Simcha Fisher, author of The Sinner’s Guide to Natural Family Planning writes for several publications and blogs daily at Aleteia. She lives in New Hampshire with her husband and ten children. Without supernatural aid, she would hardly be a human being.
To paraphrase Fulton Sheen, "There are not over a hundred people in the United States who hate God. There are millions, however, who hate what they wrongly believe to be God, which is of course, quite a different thing."
CNN iReport's contributor "TXBlue08" is one of these millions. Her essay "Why I Raise My Children Without God" reads like an inverse catechism: she meticulously lays out false premises about God, and then affirms her lack of faith in such a God.
Well, good for her! If I had been taught to believe in the God she describes, I'd run away screaming, too (and I'd be a lot less tolerant of believers than she claims to be.) She seems to have learned about God in the way many atheists and agnostics do: through sitcoms and comment boxes and fundamentalist kiddie songs.
She says, for instance, that believers teach that "we must behave because God is watching us." Well, that demonstrates imperfect contrition, and is sufficient only because of God's mercy; but we're supposed to strive for perfect contrition: "behaving" (and consequently being sorry for our sins when we don't "behave") because we love God and do not want to betray Him. We are pursued by God as by a lover, not as by some kind of vindictive Santa Claus. Her very common, basic misunderstandings about God could be cleared up easily, if she's interested.
But many of her arguments against the reality of God are some variation on the idea that God isn't fair. She says, in many different ways, "It's not fair that bad things happen to good people, and good things happen to bad people. Therefore, God is not good; therefore, there is no God." It seems like an inescapable problem for believers: the Bible says that God is good, and yet the world is so, so bad. Human suffering, she says, "goes against everything Christ taught us in the New Testament."
Well, there have been whole books -- whole lives -- devoted to making sense out of human pain and suffering. If the essayist rejects a trivial and petty God but is truly interested in getting some answers about how wise and holy people have faced these questions and come out with a deeper faith, then she ought to read C.S. Lewis , or Immaculée Ilibagiza, or St. Augustine, or the stories of any of the martyrs.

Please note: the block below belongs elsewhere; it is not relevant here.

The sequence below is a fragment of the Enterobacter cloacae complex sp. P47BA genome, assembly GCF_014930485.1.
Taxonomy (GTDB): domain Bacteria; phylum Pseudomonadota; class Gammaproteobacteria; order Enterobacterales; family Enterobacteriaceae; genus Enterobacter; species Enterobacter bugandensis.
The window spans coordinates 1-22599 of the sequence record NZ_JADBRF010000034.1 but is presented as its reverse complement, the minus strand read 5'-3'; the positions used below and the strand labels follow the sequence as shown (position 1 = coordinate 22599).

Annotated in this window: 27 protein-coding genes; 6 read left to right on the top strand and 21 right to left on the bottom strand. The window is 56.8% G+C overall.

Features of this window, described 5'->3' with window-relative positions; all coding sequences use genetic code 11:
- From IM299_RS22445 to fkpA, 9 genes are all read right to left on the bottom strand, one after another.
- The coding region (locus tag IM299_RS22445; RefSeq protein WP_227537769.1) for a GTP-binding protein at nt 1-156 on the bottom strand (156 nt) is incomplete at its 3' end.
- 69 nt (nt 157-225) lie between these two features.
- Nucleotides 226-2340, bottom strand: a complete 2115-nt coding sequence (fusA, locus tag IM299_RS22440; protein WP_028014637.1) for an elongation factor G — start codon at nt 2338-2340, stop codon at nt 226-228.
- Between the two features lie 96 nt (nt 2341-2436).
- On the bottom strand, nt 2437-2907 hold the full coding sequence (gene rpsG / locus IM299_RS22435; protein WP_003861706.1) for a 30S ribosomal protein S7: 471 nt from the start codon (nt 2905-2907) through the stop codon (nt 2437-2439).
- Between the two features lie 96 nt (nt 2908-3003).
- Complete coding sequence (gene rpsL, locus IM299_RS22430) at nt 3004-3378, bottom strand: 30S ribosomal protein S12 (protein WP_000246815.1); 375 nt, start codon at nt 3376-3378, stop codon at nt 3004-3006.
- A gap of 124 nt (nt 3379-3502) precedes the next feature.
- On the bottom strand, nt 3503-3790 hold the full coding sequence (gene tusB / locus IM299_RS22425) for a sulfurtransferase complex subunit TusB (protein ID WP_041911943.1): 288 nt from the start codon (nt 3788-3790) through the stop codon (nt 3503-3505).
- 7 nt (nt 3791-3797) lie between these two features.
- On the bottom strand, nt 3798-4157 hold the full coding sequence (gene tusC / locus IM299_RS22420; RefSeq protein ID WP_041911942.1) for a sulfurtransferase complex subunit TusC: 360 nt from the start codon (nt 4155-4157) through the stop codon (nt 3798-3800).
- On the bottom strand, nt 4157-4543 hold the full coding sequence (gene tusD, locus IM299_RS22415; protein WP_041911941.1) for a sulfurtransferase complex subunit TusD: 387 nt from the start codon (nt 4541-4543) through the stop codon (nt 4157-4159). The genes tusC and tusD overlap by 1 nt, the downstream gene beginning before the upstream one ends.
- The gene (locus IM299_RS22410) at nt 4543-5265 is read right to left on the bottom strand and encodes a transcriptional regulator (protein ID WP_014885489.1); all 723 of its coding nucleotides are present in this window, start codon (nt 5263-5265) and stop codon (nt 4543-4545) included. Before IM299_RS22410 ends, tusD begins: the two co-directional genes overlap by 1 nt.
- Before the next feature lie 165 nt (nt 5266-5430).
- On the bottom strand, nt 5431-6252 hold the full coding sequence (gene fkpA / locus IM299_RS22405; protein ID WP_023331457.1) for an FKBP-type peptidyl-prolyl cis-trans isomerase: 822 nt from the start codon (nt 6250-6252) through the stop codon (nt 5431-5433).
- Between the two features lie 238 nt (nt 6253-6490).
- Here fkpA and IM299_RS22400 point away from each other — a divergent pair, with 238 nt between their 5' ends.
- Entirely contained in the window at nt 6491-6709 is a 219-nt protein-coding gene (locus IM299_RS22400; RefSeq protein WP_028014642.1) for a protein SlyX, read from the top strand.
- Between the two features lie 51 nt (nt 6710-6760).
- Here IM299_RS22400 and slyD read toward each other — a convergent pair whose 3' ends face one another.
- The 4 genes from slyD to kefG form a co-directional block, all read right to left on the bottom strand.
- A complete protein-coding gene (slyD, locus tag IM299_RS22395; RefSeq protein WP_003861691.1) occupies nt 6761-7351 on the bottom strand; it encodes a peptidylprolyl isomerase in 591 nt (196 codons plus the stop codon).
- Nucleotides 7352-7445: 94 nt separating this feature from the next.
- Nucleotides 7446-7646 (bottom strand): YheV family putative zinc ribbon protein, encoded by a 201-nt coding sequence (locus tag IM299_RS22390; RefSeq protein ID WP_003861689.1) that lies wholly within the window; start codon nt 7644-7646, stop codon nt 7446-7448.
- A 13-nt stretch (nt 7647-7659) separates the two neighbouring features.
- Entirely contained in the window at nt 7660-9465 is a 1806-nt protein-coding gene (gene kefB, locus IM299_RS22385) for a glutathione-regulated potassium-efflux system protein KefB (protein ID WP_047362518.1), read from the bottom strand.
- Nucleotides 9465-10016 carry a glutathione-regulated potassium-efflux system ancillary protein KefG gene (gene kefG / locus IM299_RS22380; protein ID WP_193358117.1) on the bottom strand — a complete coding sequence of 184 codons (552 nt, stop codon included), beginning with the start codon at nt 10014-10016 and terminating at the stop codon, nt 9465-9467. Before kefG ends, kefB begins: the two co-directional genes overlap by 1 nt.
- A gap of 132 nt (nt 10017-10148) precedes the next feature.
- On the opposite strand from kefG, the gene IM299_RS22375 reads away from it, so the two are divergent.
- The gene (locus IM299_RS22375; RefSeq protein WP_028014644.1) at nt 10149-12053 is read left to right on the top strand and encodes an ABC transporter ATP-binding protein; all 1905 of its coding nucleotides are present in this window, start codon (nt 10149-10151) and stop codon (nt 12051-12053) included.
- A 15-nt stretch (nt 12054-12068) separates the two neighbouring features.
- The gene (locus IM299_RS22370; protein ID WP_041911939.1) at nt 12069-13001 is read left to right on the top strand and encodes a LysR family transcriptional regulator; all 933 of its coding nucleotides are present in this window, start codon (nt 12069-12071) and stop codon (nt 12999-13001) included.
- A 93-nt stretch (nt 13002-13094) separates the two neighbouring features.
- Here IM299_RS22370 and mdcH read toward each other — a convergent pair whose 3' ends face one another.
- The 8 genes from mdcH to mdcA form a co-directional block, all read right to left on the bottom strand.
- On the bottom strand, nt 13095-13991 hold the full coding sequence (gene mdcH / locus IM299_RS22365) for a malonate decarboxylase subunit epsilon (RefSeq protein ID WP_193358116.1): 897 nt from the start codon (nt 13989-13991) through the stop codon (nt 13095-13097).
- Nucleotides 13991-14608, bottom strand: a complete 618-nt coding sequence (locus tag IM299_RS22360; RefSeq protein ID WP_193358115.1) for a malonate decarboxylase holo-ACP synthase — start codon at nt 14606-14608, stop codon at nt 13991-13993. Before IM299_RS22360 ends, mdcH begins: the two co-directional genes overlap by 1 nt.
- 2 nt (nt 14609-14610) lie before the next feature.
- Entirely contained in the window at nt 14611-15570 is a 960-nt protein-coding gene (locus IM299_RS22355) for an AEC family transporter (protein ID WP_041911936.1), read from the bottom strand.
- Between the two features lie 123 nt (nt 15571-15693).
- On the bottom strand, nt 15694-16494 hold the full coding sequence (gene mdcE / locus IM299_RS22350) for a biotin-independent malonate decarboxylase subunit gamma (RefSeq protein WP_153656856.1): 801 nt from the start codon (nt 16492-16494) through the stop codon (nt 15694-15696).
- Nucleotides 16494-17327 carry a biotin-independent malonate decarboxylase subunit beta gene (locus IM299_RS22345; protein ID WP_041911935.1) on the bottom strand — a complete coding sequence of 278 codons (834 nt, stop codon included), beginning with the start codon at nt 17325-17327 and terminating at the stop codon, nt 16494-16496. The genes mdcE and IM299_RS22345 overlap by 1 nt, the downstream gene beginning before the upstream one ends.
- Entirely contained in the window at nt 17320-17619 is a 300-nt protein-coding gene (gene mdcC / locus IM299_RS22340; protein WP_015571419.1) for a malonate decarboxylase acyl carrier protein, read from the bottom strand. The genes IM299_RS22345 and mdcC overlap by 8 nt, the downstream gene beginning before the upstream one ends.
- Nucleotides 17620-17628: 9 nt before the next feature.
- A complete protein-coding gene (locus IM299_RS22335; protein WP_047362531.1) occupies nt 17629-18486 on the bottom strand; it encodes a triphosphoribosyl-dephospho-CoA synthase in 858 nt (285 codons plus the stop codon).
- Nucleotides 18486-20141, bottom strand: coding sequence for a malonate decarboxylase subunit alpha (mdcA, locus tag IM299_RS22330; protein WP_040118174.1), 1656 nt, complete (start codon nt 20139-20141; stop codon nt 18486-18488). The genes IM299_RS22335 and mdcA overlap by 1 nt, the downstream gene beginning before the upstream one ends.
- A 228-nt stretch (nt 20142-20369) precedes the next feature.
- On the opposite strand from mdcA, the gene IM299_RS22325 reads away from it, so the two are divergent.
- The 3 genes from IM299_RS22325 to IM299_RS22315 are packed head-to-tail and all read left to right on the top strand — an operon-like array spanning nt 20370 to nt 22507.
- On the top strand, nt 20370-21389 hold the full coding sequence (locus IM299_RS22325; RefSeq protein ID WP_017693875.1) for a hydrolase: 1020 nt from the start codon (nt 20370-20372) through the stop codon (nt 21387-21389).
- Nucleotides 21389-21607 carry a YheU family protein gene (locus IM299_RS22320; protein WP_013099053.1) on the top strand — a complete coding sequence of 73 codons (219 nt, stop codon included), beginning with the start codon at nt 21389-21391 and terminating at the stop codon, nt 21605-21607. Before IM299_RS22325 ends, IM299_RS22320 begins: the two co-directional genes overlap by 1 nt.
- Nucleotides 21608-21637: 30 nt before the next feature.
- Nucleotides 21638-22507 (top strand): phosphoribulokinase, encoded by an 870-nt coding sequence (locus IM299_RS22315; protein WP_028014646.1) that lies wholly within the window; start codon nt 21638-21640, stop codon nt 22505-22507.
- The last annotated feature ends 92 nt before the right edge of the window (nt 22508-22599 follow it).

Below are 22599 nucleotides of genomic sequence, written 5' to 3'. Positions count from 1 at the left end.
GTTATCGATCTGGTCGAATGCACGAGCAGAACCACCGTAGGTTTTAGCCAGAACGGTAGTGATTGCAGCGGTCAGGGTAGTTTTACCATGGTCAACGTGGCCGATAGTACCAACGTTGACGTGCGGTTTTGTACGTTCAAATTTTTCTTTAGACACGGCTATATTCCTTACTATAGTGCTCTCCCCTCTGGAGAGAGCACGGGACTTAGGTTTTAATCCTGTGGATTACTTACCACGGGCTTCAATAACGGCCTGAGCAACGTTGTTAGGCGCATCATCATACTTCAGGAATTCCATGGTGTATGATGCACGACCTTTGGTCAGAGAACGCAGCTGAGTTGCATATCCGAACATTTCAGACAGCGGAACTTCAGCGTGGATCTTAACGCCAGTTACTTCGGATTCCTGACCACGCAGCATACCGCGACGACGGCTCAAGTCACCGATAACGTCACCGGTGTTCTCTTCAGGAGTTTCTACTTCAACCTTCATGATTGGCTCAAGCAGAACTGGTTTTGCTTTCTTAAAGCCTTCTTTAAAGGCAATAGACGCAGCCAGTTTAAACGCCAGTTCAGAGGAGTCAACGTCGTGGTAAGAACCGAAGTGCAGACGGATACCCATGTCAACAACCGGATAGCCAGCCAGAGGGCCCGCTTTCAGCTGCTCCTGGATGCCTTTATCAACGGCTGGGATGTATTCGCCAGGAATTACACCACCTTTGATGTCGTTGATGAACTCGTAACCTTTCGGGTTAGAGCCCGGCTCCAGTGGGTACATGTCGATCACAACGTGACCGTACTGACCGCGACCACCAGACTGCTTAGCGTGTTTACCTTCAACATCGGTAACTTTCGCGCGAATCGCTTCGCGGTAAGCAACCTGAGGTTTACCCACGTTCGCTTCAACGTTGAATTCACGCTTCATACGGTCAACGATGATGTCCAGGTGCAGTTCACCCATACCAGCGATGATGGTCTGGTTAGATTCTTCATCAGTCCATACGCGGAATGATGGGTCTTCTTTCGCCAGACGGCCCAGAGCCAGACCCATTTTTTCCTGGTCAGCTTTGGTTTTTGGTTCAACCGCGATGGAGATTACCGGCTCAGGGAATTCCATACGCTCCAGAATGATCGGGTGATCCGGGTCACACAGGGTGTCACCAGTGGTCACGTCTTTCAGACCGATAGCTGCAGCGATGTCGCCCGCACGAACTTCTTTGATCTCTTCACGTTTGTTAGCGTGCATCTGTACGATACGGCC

She's right, though, when she says that God isn't fair. Goodness isn't fair.
I'll tell you what is fair: evil. Evil doesn't care who you are, how good or bad you are, how important or trivial the thing is that you're enjoying: evil is perfectly willing to wreck it in any way it can, in a perfectly impartial way. Evil will give you a paper cut or will strike down an entire nation of children with famine. It doesn't want to take into account you and your circumstances. It doesn't discriminate. Evil always tells the same story. "It doesn't matter who you are," says Evil, "I hate you. I want you to suffer. I want to you to die, and I want you to stay dead."
Indisputably, this is the way the world is, and I don't know if there's anything I can say to make you feel better about it. But here's what I do know: the way the world is does not, as TXBlue08 says, "go against everything Christ taught us in the New Testament."
What Christ taught us in the New Testament is that what the Father of Evil wants is to turn the world into a dung heap. The New Testament observes that, as soon as we have the spiritual wherewithal to make the choice for evil, we start gorging ourselves on it. It teaches us that evil is fair -- evil is indefatigable -- evil hates us all equally, and desires everyone's downfall with the same fervor. Evil is an ocean full of hungry sharks. Some of us are swallowed immediately, with suffering, grief, and pain; others get by with jabs and nibbles as we drift our way down, away from air, away from light. What evil wants is to engulf us all, to make us into nothing: to drown us, to devour us, or merely to wound us so that our life blood slowly seeps away until it is gone.
Anyone can see that there is evil in the world -- and if there are small, tolerable evils, then it makes perfect sense that there will be monstrous, intolerable evils, too. Why not? Evil is the kind of thing that will take the ball and run with it. If there's evil at all, it will be of every type, of every magnitude, from the pampered Westerner's paper cut to the hot agony in the belly of a starving toddler.
We will all die. There is evil in the world, and we will all die. This is what Christ taught us in the New Testament.
As long as you don't read the whole thing.
Ever hear of the Resurrection?
The Resurrection is not fair. Goodness is not fair. It's something wildly harder to make sense of.
I understand evil. It makes sense to me. I understand the crucifixion. The crucifixion is fair: there is evil in the world, and evil can't have Jesus. Kill Him. Problem solved. Perfectly fair.
What I do not understand is goodness. What I do not understand is the Resurrection -- His Resurrection, our resurrection. Why is there goodness in the world? Why the Resurrection? Why is there love, and why should God love me, want me? Why are we all, no matter who we are, made to want love? Why do any of us get it when we don't deserve it? Why should I be forgiven? Why do I work so hard against my own happiness? And when I do, why does the risen Lord call and call to me, reaching down into the water with strong arms, with a lifesaving grip? Why does He want to pull me out?
It's not fair. Thank God, it's not fair.